14 April 2014

Networking for Creatives 101: A Guide to Using Social Media

Written by  J Watford Published in Blog


When you were a child, did your parents ever try to discourage you from going into a creative field because you probably wouldn't make money from it? Well, you obviously didn't listen to them if you're now working as a creative. The good news that you can tell your parents (if they haven't disowned you yet because of your, ahem, choices) is that now is a great time to be a creative. 

Thanks to the wonder that is the Internet, we now live in a virtually borderless world. There are plenty of work opportunities across the world that you can get without having to leave the comfort of your home. Heck, you don't even have to get out of your pyjamas to work and get paid. The world today is indeed a creative's dream come true. 

What's that? You're just starting out and you don't know how to let people know about your presence in the creative marketplace? Well then, my friend, time to get out of your pyjamas and do some networking. And don't worry, because we're talking about figurative pyjamas here—by networking, we mean the social media kind. 



This might be the point where you shake your head and declare that you're an artist who doesn't need to make use of social media in order to let other people know how good you are. And you'll probably start railing against the death of authenticity and how everyone on Twitter and Facebook is just a fraud who has to rely on these platforms to get people to notice them. 

Before you do that, please just hang on a second and hear us out. Using social media doesn't equate to selling out. You can be on Twitter and retain your dignity. Having a Facebook account is not akin to selling your soul to the devil (unless you think that Mark Zuckerberg is the devil). 

There are plenty of talented and successful creatives using social media these days. Most of these people are known to be wonderful human beings who so far have not been found to be frauds or sell-outs. Try and get out of the 'social media is evil' mindset and open yourself up to the possibilities it offers. 

If you're resistant to the idea of using social media, maybe you should ask yourself this question: Do you want to build connections to other people, be they prospective clients or fellow creatives?  If you do, then having a social media presence will make this a lot easier for you.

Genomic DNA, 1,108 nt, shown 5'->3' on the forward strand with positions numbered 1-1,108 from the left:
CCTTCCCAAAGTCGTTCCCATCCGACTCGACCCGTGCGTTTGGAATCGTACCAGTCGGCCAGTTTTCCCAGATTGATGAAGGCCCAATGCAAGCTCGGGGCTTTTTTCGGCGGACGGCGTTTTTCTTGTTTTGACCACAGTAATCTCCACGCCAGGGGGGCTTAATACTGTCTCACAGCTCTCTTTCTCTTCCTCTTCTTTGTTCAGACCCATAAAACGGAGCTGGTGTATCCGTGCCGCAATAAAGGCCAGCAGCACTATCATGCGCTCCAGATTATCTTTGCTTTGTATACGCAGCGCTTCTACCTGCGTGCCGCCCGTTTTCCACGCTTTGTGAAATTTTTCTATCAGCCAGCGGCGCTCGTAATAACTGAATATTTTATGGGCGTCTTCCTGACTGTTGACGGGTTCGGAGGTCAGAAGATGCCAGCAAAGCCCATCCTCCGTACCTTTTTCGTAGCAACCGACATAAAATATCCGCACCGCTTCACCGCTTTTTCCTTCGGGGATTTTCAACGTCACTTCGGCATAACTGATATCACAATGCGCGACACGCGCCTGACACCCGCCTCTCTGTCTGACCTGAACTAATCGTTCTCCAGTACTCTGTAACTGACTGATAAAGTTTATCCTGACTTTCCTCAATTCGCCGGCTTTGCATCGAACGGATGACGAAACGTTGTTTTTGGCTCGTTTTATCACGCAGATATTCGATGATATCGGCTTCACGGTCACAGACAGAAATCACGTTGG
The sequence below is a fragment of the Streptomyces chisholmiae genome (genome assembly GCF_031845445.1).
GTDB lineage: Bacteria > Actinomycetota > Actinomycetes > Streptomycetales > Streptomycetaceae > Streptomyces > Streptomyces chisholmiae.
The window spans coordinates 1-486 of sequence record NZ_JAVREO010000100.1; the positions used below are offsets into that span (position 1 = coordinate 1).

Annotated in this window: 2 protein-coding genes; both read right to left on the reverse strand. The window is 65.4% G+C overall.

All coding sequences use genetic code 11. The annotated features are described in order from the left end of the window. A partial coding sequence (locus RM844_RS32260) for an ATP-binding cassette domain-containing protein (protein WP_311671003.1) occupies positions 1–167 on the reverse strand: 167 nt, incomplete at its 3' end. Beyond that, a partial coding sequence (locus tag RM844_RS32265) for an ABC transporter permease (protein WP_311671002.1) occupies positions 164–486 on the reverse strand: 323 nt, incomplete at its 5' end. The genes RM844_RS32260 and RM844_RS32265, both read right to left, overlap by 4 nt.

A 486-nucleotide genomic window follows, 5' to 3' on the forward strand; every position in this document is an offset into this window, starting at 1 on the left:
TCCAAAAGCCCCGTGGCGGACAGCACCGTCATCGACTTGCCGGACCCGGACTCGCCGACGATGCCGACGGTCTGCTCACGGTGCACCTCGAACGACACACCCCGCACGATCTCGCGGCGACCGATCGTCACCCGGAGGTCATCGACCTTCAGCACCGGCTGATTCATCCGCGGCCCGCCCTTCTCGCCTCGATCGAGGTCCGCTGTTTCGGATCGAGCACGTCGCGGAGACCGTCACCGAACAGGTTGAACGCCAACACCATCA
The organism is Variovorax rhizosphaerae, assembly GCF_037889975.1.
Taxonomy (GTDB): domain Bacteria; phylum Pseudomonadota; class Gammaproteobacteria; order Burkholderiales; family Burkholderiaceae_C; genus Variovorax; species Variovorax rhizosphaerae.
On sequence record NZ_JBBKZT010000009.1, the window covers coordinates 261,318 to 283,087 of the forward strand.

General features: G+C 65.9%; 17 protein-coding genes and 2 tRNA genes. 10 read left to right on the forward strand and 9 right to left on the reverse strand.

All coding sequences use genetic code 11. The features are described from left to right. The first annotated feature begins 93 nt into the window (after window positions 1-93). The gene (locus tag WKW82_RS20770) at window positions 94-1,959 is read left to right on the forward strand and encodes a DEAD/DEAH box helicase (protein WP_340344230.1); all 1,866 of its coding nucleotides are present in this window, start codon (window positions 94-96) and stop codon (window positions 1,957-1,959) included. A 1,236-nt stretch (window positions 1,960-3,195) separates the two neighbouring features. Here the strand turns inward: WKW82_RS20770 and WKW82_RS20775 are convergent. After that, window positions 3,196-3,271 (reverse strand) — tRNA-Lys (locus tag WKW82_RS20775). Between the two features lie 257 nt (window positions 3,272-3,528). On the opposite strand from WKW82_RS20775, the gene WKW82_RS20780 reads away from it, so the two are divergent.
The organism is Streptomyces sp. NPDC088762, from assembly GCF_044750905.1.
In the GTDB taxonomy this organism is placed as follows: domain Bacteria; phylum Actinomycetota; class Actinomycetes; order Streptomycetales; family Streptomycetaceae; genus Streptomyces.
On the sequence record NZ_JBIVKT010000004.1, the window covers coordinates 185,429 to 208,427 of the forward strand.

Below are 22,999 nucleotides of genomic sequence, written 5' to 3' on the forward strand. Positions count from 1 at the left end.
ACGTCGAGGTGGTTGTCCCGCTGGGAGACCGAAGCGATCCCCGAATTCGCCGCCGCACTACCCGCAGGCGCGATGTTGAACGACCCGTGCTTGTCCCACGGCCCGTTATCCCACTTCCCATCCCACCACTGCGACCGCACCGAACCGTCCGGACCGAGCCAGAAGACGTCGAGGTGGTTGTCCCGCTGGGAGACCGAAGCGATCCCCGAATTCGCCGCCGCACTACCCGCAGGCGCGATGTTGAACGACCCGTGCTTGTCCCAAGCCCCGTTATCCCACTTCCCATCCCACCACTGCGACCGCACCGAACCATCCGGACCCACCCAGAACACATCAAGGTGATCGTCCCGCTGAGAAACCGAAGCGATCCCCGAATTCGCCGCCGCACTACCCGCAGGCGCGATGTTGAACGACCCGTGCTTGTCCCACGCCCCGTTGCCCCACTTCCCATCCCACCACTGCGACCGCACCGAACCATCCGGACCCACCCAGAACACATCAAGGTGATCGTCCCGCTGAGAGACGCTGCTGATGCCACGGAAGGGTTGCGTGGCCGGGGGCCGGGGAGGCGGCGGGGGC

Here are the benefits of engaging in social media networking: 

  • You get to meet other creatives who share your interests. There are many spaces in social media networks for like-minded people. Reaching out to fellow creatives can be invigorating and inspiring, and it's always good to know that there are people out there who share your views and experiences.  

  • There are high-profile creatives who generously give advice to their followers in places like Facebook and Twitter. Let's face it, there's nothing more inspiring than getting to interact with your favourite artist or writer. (We for instance will always cherish that one time our favourite writer answered one of our questions on Twitter.)  

  • Many work opportunities get posted on social media. In the past week alone, we saw more than ten designer jobs posted on the wall of the Facebook creative group we're part of. A famous comic book artist and publisher announced a few openings for pencillers on his Twitter page a few weeks ago. Creative writing and journalism job announcements are a common sight on our Twitter feed too. Just think of the opportunities you'll be missing out on if you're not on these social media networks.  

  • Social media networking is fun. You know what they say about  how all work and no play makes one a dull person. Consider visiting your social media accounts as part of your daily downtime. It's the sort of leisure activity which, when done the right way, can leave you feeling refreshed and ready for more creative work. 


Where to start 

If you're ready to go out and introduce yourself to the world, here are the best platforms to get started: 

  1. Twitter 

    Twitter is a great way to keep yourself up-to-speed on your favourite creatives. You can follow their accounts and find out what they're up to and, if you're lucky enough, they might even follow you back. It's also a great sounding board for your ideas. Everyone on Twitter has an opinion and you'd be amazed at how willing people are to give you feedback if you ask for it.   

  2. Facebook